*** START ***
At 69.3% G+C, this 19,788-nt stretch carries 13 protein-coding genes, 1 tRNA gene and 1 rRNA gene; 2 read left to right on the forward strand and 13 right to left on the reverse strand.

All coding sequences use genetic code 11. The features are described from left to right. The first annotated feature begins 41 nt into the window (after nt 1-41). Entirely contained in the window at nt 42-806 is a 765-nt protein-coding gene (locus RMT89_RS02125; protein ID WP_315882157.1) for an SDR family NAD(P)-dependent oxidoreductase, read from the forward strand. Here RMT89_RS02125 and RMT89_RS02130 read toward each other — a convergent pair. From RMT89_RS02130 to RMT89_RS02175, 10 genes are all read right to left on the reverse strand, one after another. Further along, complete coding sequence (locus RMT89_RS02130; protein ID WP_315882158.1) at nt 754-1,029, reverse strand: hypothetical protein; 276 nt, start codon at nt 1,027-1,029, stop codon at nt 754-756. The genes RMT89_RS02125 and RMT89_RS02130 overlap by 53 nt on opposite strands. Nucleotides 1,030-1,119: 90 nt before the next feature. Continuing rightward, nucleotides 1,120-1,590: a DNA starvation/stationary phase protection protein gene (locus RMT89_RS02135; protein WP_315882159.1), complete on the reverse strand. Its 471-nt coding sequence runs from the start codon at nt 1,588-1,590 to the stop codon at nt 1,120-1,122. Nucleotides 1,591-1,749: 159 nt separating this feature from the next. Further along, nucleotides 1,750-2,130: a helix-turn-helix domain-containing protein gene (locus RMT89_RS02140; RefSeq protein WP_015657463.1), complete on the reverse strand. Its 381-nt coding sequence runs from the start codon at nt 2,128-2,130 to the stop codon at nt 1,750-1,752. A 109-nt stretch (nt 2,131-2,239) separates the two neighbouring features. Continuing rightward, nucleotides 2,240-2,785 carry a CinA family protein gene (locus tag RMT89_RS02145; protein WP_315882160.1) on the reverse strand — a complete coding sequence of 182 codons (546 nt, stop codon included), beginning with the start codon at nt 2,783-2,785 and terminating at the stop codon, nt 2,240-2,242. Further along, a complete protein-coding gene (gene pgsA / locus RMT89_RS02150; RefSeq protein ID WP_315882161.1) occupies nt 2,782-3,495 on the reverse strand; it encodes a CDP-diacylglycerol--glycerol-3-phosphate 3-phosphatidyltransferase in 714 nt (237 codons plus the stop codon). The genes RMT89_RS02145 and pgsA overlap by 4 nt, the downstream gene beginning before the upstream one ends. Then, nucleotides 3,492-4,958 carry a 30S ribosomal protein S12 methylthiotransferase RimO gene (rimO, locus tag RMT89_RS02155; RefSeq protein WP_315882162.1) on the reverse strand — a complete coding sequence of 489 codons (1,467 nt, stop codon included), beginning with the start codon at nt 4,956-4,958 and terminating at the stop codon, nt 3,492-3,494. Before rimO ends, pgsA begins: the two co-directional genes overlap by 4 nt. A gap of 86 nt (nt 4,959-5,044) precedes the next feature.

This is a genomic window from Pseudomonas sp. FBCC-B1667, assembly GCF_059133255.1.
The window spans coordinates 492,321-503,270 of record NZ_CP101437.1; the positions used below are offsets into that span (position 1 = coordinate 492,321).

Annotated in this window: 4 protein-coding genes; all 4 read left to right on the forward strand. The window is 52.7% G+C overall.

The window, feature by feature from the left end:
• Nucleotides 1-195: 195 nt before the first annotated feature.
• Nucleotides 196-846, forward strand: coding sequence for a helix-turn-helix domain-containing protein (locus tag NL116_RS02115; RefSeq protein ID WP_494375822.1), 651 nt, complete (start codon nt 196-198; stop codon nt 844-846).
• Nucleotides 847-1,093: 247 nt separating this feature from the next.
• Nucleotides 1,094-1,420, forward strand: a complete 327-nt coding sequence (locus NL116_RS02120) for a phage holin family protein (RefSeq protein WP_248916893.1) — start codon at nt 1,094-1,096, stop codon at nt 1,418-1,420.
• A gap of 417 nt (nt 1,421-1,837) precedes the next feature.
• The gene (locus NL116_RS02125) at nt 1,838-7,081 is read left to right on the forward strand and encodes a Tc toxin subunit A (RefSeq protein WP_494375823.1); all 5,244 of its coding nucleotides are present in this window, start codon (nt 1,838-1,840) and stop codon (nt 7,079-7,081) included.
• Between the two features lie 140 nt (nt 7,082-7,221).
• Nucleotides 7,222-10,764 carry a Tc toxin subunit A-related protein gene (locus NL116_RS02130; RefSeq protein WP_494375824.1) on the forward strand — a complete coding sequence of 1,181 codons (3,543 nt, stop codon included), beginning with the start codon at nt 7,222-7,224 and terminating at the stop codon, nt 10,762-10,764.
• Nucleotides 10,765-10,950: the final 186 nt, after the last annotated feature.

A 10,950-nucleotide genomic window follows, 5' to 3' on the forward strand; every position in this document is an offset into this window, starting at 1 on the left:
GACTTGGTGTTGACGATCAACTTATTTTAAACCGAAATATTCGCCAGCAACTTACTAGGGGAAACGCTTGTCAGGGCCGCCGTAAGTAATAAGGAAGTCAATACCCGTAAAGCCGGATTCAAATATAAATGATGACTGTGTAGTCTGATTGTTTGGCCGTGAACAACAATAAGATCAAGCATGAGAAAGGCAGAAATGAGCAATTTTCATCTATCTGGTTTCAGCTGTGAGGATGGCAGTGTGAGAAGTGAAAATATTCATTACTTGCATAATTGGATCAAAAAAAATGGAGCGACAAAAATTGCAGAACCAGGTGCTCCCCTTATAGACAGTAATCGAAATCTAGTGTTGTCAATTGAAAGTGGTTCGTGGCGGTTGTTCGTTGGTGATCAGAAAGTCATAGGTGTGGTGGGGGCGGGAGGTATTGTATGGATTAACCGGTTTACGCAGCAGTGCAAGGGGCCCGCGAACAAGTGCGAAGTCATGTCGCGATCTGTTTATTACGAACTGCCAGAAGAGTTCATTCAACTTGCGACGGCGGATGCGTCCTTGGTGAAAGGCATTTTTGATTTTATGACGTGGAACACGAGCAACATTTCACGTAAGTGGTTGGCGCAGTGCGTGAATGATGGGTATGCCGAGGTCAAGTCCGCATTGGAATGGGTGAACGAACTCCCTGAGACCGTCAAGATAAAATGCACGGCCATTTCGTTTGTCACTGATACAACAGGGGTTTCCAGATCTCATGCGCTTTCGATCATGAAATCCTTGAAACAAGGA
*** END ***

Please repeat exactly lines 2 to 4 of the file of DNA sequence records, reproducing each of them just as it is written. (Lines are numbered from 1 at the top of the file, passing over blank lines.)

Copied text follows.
All coding sequences use genetic code 11. The features are described from left to right. The first annotated feature begins 41 nt into the window (after nt 1-41). Entirely contained in the window at nt 42-806 is a 765-nt protein-coding gene (locus RMT89_RS02125; protein ID WP_315882157.1) for an SDR family NAD(P)-dependent oxidoreductase, read from the forward strand. Here RMT89_RS02125 and RMT89_RS02130 read toward each other — a convergent pair. From RMT89_RS02130 to RMT89_RS02175, 10 genes are all read right to left on the reverse strand, one after another. Further along, complete coding sequence (locus RMT89_RS02130; protein ID WP_315882158.1) at nt 754-1,029, reverse strand: hypothetical protein; 276 nt, start codon at nt 1,027-1,029, stop codon at nt 754-756. The genes RMT89_RS02125 and RMT89_RS02130 overlap by 53 nt on opposite strands. Nucleotides 1,030-1,119: 90 nt before the next feature. Continuing rightward, nucleotides 1,120-1,590: a DNA starvation/stationary phase protection protein gene (locus RMT89_RS02135; protein WP_315882159.1), complete on the reverse strand. Its 471-nt coding sequence runs from the start codon at nt 1,588-1,590 to the stop codon at nt 1,120-1,122. Nucleotides 1,591-1,749: 159 nt separating this feature from the next. Further along, nucleotides 1,750-2,130: a helix-turn-helix domain-containing protein gene (locus RMT89_RS02140; RefSeq protein WP_015657463.1), complete on the reverse strand. Its 381-nt coding sequence runs from the start codon at nt 2,128-2,130 to the stop codon at nt 1,750-1,752. A 109-nt stretch (nt 2,131-2,239) separates the two neighbouring features. Continuing rightward, nucleotides 2,240-2,785 carry a CinA family protein gene (locus tag RMT89_RS02145; protein WP_315882160.1) on the reverse strand — a complete coding sequence of 182 codons (546 nt, stop codon included), beginning with the start codon at nt 2,783-2,785 and terminating at the stop codon, nt 2,240-2,242. Further along, a complete protein-coding gene (gene pgsA / locus RMT89_RS02150; RefSeq protein ID WP_315882161.1) occupies nt 2,782-3,495 on the reverse strand; it encodes a CDP-diacylglycerol--glycerol-3-phosphate 3-phosphatidyltransferase in 714 nt (237 codons plus the stop codon). The genes RMT89_RS02145 and pgsA overlap by 4 nt, the downstream gene beginning before the upstream one ends. Then, nucleotides 3,492-4,958 carry a 30S ribosomal protein S12 methylthiotransferase RimO gene (rimO, locus tag RMT89_RS02155; RefSeq protein WP_315882162.1) on the reverse strand — a complete coding sequence of 489 codons (1,467 nt, stop codon included), beginning with the start codon at nt 4,956-4,958 and terminating at the stop codon, nt 3,492-3,494. Before rimO ends, pgsA begins: the two co-directional genes overlap by 4 nt. A gap of 86 nt (nt 4,959-5,044) precedes the next feature.

This is a genomic window from Pseudomonas sp. FBCC-B1667, assembly GCF_059133255.1.
The window spans coordinates 492,321-503,270 of record NZ_CP101437.1; the positions used below are offsets into that span (position 1 = coordinate 492,321).